No promenade before 2010
Pedestrian pathway at base of ski area still beyond horizon
By Tom Ross (Contact) - Reporter Steamboat Pilot & Today
Saturday, July 12, 2008
Roundabout on time
Steamboat base area redevelopment Project Manager Joe Kracum reported Friday that the new traffic roundabout at Après Ski Way is on time for completion Sept. 15. The first lift of asphalt has been paved on the eastern half of the roundabout and cars already are driving on it, Kracum said. The first run of asphalt should be in place on the entire roundabout by Aug. 11, he added. The project is tracking several thousand dollars less than its $1.9 million budget, Kracum said.
Steamboat Springs — Construction on the much-anticipated pedestrian promenade at the base of Steamboat Ski Area almost certainly will not begin until the summer of 2010.
Members of the city’s Urban Redevelopment Area Advisory Committee stopped short Friday of ruling out 2009 construction on the first section of the promenade, in front of Torian Plum Plaza. But the hurdles remaining to be cleared suggest 2010.
Not the least of the challenges is a group of 100 individual condominium owners at Torian Plum. Also intensely interested are business owners who occupy the commercial condominiums at Torian.
Many of the owners are working hard on the base area improvement project. Others want to be reassured that the public improvements funded by property taxes earmarked for base area redevelopment won’t detract from the advantages their properties already enjoy.
“We have to have 67 percent of our owners in favor,” Torian Homeowners Association board member Ron Harrelson told the Advisory Committee. “The majority of our board members are all for (the promenade), but we’ve even got some board members who are opposed. And unfortunately, there’s a minority of the owners who are adamantly opposed and have been sending fliers and leaflets around.”
The owners at Torian aren’t blocking public improvements at the base of the ski area. But Harrelson said board members need help selling the improvements. The needs of Torian owners, and the complexity of meeting them, are indicative of the challenges ahead.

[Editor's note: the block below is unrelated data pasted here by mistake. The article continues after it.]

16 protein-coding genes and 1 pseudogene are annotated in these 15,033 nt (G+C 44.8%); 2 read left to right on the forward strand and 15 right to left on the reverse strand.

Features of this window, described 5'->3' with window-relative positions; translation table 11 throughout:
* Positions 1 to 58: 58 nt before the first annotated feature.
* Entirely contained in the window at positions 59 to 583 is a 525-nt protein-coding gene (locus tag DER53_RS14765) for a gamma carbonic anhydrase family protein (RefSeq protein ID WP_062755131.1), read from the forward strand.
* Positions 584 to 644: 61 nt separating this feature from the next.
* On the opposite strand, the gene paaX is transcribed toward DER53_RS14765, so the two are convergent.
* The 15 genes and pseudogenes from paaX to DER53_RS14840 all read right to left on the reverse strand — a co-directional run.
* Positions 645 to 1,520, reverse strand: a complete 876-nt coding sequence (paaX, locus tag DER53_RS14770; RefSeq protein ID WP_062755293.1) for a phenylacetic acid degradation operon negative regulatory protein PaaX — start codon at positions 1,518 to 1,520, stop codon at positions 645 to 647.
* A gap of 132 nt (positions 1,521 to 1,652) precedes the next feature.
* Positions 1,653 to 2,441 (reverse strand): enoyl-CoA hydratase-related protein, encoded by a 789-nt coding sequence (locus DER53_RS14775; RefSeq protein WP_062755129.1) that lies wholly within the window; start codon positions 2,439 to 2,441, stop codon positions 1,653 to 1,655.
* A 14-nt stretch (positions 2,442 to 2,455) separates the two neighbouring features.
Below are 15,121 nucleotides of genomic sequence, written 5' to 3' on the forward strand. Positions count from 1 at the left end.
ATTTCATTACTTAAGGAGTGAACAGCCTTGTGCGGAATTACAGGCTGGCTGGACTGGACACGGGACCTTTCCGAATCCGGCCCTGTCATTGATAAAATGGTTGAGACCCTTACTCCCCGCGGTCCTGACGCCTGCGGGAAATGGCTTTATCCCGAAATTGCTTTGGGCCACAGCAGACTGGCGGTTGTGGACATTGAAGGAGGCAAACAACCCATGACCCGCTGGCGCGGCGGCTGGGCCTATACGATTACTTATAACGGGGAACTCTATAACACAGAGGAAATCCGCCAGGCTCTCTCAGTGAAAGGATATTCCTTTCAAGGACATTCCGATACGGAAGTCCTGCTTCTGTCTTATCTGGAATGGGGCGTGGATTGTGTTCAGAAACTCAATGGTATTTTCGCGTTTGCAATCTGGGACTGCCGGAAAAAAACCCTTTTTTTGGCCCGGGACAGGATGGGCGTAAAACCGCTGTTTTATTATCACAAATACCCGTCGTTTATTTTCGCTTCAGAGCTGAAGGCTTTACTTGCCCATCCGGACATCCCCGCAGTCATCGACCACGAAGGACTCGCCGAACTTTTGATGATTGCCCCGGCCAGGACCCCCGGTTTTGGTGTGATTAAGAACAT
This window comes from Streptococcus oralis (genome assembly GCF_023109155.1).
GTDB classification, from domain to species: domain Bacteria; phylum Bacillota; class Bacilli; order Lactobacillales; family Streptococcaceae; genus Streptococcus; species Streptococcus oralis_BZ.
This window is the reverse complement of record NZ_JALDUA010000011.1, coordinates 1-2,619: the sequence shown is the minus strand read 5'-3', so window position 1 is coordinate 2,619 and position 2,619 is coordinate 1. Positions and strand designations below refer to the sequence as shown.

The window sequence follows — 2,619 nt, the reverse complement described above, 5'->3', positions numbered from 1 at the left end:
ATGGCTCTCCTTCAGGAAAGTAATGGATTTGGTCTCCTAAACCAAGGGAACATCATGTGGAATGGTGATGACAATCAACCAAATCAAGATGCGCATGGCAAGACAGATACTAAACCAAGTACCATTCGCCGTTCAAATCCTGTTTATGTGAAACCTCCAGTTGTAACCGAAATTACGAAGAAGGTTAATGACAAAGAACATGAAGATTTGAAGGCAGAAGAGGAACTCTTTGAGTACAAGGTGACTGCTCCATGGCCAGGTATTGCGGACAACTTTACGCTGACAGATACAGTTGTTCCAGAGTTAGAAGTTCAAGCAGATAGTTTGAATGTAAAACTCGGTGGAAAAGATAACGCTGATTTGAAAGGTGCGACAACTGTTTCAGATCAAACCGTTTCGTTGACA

Harrelson said they feel strongly that their condos offer some of the truest ski-in/ski-out access at Steamboat and are concerned that the new promenade, as some design alternatives show it, would increase the distance from the edge of the snowline to the Torian Plum entrance.
The promenade would wrap around the bottom of the ski area like a horseshoe, providing much-needed cohesion to a resort village that always has been dysfunctional in terms of pedestrian accessibility. Along with construction of the promenade, Burgess Creek would be daylighted in the summer where it flows across the lowest ski trails on the mountain.
Project Manager Joe Kracum said a spoke on the horseshoe, linking the new One Steamboat Place with Après Ski Way, could be built next summer without much difficulty. But the logical first section of the promenade itself is in front of Torian. Before that could begin next summer, a tricky operations and maintenance agreement must be forged with private property owners no later than the end of August. And it would be helpful to know how much property tax revenue will be available for the roughly $9.3 million project, Kracum said.
Doug Terry, owner of Terry Sports in Torian Plum Plaza, sounded a confident note about the O&M agreement.
“If we do it, and do it professionally, we can get it done,” Terry said.
However, he agreed that November is a more realistic target date than August.
Nicole Horst of consulting planners Wenk Associates presented a variety of design solutions Friday for different segments of the trail.
She described the complexities of striving for a consistent 5 percent grade along the trail for accessibility and pedestrians in ski boots. Horst has designed multiple ramps feeding into short staircases to surmount elevation changes such as the 20 feet to the top of the grass-covered parking lot at Torian.
Horst wants to leave ample room for fire pits, small amphitheaters for gatherings and a large performance stage. All of those considerations are secondary to ensuring fire trucks can drive within 150 feet of the mountainside of condominium towers.
One feature that could be in jeopardy is a small ice skating rink.
“What I heard during the design charette was that an ice rink might be nice,” Horst said. “But maybe a larger rink located more centrally.”
END OF STEAMBOAT TODAY AND/OR STEAMBOAT PILOT ARTICLE (STEAMBOAT'S DAILY NEWSPAPER)
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